Taken together, our results demonstrate that the tumor suppressor dTsc1/2 is a critical component in controlling dS6K activation. Interestingly, this effect may be dTOR independent, as insulin-induced dS6K activation is more elevated in dTsc1/2-depleted cells pretreated with RAD001 than in control cells (Fig. (Fig.1B;1B; Supplementary Fig. 1), and in preliminary studies, clonal overgrowth in the eye induced by loss of dTsc1 is not suppressed in a semiviable, heterorallelic dTOR mutant background. We further show that overexpression of dTsc1/2 selectively suppresses the dS6K-signaling pathway, whereas dPTEN operates on the dPI3K-signaling pathway (Fig. (Fig.2).2). It was shown recently that double mutations for dPTEN and dTsc1 are additive for clonal overgrowth (Gao and Pan 2001), compatible with dS6K and dPKB independently mediating growth. Nevertheless, inhibition of dPKB by loss of dTsc function shows that there is negative cross-talk between the two signaling pathways (Fig. (Fig.2).2). Given this negative cross-talk, the observation that in double mutant clones growth is additive, suggests that in the absence of dPTEN, inhibition of dPKB by loss of dTsc is circumvented. However, despite the observation that double mutations for dPTEN and dTsc1 are additive for clonal overgrowth, overgrowth induced by absence of dPTEN is suppressed in clones mutant for dTOR (Oldham et al. 2000; Zhang et al. 2000). As dS6K does not prevent such overgrowth (Fig. (Fig.3),3), it is possible that this suppression actually represents an intermediate phenotype, or that dPTEN negatively acts on a dTOR target distinct from dS6K. At this point, it is important to gain a deeper knowledge of the molecular mechanisms by which dTsc1/2 acts to suppress dS6K function and how the signaling components of these two pathways cross-talk with one another.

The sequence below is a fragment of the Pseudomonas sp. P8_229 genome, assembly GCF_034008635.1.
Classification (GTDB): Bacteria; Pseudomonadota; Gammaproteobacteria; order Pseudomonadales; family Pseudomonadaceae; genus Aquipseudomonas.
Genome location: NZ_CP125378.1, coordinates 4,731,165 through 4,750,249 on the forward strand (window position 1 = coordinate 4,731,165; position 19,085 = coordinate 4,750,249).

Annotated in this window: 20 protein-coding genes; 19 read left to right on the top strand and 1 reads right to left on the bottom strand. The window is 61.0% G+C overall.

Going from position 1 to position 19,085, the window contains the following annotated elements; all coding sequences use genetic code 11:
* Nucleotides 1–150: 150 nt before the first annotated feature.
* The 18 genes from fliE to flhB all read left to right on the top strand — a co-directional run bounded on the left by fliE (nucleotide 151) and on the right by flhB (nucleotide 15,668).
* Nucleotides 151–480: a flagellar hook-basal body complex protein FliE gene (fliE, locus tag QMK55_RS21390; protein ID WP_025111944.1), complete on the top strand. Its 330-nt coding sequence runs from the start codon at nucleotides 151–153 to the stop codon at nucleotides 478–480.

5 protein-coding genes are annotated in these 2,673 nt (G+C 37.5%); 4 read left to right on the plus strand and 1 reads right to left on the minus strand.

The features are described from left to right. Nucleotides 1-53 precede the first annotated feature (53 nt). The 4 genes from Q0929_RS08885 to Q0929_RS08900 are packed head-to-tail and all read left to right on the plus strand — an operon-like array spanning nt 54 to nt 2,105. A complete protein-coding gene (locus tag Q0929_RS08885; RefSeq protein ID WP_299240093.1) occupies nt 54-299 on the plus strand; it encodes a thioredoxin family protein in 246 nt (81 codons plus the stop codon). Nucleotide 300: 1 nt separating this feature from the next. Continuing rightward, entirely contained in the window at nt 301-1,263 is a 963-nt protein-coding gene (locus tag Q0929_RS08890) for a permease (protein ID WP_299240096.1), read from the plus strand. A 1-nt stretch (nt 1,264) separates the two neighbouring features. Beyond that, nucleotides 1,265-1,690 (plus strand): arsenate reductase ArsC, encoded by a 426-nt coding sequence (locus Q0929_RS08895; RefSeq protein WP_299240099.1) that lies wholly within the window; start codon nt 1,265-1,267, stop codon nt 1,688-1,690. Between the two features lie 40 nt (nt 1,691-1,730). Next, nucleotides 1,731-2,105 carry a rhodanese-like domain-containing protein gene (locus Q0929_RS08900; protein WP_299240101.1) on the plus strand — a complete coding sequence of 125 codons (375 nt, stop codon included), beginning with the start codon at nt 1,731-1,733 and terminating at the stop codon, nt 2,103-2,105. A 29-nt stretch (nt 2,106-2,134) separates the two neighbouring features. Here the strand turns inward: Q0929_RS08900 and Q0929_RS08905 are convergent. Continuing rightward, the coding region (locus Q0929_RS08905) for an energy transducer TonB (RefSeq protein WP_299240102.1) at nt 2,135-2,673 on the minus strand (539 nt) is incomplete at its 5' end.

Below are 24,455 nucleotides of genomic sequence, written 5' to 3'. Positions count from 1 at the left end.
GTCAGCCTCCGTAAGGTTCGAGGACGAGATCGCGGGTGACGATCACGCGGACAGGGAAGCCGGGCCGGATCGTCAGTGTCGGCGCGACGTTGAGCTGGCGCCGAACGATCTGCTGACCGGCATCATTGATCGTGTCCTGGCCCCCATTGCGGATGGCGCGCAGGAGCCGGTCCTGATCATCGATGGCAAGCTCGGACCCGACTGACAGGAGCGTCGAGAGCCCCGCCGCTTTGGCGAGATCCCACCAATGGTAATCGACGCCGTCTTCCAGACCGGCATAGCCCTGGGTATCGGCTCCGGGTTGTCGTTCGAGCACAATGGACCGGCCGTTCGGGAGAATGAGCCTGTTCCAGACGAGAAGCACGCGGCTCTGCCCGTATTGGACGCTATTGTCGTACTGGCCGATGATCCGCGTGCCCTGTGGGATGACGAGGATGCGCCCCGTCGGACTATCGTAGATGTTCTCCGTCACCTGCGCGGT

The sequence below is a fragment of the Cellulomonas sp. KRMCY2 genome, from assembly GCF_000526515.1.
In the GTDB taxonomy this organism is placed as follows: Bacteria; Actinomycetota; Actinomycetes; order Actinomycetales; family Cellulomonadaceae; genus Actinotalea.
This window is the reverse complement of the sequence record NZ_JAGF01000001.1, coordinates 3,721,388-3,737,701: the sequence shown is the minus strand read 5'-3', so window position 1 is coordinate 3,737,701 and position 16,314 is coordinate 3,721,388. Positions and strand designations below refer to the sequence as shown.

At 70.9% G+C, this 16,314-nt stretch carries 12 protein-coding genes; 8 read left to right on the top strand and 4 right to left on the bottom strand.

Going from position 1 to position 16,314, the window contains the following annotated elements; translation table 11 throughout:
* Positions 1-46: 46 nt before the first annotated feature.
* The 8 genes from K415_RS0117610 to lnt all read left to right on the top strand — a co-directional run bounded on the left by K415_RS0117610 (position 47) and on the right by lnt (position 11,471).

Recently, a successful Phase I clinical trial was completed for a rapamycin analog in the treatment of solid tumors. The results of the trial demonstrated that the drug was efficacious at subtoxic doses, and suggested that specific tumor types may be more sensitive to inhibition by rapamycin than others (Hidalgo and Rowinsky 2000). The question that arose from the trial is, which tumors would be susceptible to rapamycin treatment? Here, we demonstrate for the first time in vivo that a mild reduction in dS6K signaling, which alone has no blatant phenotype, is sufficient to restore viability of flies devoid of dTsc function. Thus, these findings imply that rapamycin or its derivatives might be very promising pharmaceutical agents in the treatment of tumors arising from TSC.

Materials and methods

Fly strains

The following null alleles were used: dS6Kl1 (Montagne et al. 1999), dTsc1Q87X (Tapon et al. 2001), and dPTEN117 (Stocker et al. 2002). dS6Kl1 and dTsc1Q87X alleles were combined on the same chromosome by recombination. dTOR2L1 (Oldham et al. 2000) and dPKB1 (Staveley et al. 1998) encode kinase mutant proteins. UAS-dPTEN and UAS-dTsc1 UAS-dTsc2 strains were described previously (Goberdhan et al. 1999; Tapon et al. 2001). For ubiquitous GAL4 expression, actin5C-GAL4 (act-GAL4) and daughterless-GAL4 (da-GAL4) lines were used. Experiments were performed in the y w genetic background, crosses were set at 25°C, and adult phenotype analysis was done in females. Mosaic clones within the developing eye were generated by mitotic recombination using the ey-FLP FRT system as described (Newsome et al. 2000). Relative size of ommatidia was determined by measuring the area inscribed within the black outlines of individual eyes with the Adobe Photoshop 4.0 histogram function and dividing this value by the number of ommatidia within each outlined area. At least 50 ommatidia were counted for each genotype.

Double-stranded RNA mediated interference